They can also be reached at email@example.com.
You can fill out a support ticket online by following this link.
Gold Standard Whey Protein
ON Gold Standard Whey uses a blend of whey isolate, whey concentrate, and whey peptides. It’s available in a wide variety of flavors making it likely you’ll find one you like.
Gilmartin, S.; O’Brien, N.; Giblin, L. Whey for Sarcopenia; Can Whey Peptides, Hydrolysates or Proteins Play a Beneficial Role? Foods 2020, 9, 750. https://doi.org/10.3390/foods9060750
Nigg, J.T., Lewis, K., Edinger, T., & Falk, M. (2012). Meta-Analysis of Attention-Deficit/Hyperactivity Disorder or Attention-Deficit/Hyperactivity Disorder Symptoms, Restriction Diet, and Synthetic Food Color Additives. Journal of the American Academy of Child & Adolescent Psychiatry, 51(1), 86-97.e8. https://doi.org/10.1016/j.jaac.2011.10.015.
Anna E. Kirkland, Mackenzie T. Langan & Kathleen F. Holton (2022) Artificial food coloring affects EEG power and ADHD symptoms in college students with ADHD: a pilot study, Nutritional Neuroscience, 25:1, 159-168, DOI: 10.1080/1028415X.2020.1730614
Schoenfeld, B. J., & Aragon, A. A. (2018). How much protein can the body use in a single meal for muscle-building? Implications for daily protein distribution. Journal of the International Society of Sports Nutrition, 15, 10. https://doi.org/10.1186/s12970-018-0215-1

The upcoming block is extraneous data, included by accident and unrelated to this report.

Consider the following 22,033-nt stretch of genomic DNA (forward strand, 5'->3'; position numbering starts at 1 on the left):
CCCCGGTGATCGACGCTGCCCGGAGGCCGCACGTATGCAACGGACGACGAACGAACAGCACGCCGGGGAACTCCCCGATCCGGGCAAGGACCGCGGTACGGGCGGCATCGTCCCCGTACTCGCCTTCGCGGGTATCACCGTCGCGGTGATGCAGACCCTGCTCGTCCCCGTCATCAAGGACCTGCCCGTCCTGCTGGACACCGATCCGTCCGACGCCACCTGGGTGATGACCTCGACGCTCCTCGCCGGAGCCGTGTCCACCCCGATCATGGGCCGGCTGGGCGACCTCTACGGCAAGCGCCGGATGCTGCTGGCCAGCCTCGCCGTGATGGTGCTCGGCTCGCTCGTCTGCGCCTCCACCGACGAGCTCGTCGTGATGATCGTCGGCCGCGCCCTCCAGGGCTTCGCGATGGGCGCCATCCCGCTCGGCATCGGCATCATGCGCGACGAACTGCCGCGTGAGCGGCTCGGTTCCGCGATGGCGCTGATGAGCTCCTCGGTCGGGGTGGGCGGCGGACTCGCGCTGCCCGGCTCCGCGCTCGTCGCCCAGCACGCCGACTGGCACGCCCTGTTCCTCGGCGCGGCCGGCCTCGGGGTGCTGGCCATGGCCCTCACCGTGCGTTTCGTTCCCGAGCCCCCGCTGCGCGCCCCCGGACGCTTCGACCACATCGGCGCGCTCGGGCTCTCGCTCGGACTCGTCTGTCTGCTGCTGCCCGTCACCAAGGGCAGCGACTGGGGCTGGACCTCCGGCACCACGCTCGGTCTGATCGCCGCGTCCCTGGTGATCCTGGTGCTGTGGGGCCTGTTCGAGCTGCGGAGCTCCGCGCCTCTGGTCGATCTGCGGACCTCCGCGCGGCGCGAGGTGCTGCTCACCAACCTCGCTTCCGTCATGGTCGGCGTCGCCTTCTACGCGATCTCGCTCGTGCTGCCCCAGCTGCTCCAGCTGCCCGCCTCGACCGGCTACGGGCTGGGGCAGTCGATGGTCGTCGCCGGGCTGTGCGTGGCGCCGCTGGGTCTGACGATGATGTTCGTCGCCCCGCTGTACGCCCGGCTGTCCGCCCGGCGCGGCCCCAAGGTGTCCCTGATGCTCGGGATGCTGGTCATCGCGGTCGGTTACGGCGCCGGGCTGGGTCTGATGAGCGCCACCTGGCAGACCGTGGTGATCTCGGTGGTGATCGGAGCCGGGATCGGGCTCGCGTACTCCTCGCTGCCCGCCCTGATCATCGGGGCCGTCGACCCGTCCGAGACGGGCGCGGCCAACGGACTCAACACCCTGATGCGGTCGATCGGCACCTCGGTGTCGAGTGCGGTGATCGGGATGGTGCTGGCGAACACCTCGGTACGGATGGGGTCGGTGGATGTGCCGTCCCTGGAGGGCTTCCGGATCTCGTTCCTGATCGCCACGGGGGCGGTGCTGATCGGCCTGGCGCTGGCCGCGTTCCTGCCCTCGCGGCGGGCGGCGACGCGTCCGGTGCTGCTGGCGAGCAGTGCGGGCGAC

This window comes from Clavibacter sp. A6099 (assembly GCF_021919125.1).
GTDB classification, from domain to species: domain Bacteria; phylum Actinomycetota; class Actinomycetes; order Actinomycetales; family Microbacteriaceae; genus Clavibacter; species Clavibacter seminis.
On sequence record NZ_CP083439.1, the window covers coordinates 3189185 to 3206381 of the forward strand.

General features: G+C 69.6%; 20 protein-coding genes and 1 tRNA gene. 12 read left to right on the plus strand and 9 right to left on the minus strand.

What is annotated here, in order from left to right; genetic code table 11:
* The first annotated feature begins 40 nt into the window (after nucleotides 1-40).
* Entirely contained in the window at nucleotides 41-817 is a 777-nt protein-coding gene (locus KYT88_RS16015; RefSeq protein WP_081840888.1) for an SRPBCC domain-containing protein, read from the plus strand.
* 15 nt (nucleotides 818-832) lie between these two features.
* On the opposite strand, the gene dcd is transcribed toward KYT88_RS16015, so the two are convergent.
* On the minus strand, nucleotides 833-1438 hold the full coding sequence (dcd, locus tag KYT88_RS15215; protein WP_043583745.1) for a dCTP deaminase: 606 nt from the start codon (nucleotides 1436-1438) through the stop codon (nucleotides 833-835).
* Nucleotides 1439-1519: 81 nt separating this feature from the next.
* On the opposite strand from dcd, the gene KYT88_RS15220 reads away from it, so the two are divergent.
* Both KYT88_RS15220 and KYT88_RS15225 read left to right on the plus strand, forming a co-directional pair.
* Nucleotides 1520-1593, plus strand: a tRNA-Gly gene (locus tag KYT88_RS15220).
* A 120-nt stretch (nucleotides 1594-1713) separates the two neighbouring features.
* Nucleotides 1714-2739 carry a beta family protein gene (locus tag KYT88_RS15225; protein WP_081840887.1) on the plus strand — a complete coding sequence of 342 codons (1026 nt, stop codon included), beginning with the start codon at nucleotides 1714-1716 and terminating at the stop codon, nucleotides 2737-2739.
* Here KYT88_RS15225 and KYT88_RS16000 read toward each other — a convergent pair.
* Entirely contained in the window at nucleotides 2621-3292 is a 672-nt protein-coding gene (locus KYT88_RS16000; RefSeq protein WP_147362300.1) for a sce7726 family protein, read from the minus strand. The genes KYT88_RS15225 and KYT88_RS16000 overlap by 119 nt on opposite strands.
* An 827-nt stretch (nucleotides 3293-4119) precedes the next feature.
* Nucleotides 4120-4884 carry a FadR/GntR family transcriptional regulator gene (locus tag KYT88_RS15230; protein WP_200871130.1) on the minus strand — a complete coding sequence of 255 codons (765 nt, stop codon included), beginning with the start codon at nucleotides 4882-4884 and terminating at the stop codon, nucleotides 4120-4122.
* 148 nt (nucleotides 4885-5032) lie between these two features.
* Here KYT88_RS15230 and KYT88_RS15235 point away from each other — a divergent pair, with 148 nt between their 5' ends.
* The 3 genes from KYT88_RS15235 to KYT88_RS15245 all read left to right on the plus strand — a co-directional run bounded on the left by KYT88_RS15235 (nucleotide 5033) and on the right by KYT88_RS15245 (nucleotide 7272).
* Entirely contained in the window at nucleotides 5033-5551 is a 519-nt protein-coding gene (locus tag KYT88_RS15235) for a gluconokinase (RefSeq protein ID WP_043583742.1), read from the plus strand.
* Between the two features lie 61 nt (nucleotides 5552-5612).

About The Author
Jennifer Vibert is a Certified Strength and Conditioning Specialist, Nutrition Coach, and supplement store manager. She has a Bachelor of Kinesiology with a major in Fitness and Lifestyle and a minor in Psychology from the University of Regina. She is a Certified Nutrition Coach through Precision Nutrition, with a passion for helping clients learn the fundamentals of nutrition and supplementation in order to build healthy, sustainable habits.
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On Staff at FeastGood.com, we have Registered Dietitians, coaches with PhDs in Human Nutrition, and internationally ranked athletes who contribute to our editorial process. This includes research, writing, editing, fact-checking, and product testing/reviews. At a bare minimum, all authors must be certified nutrition coaches by either the National Academy of Sports Medicine, International Sport Sciences Association, or Precision Nutrition. Learn more about our team here.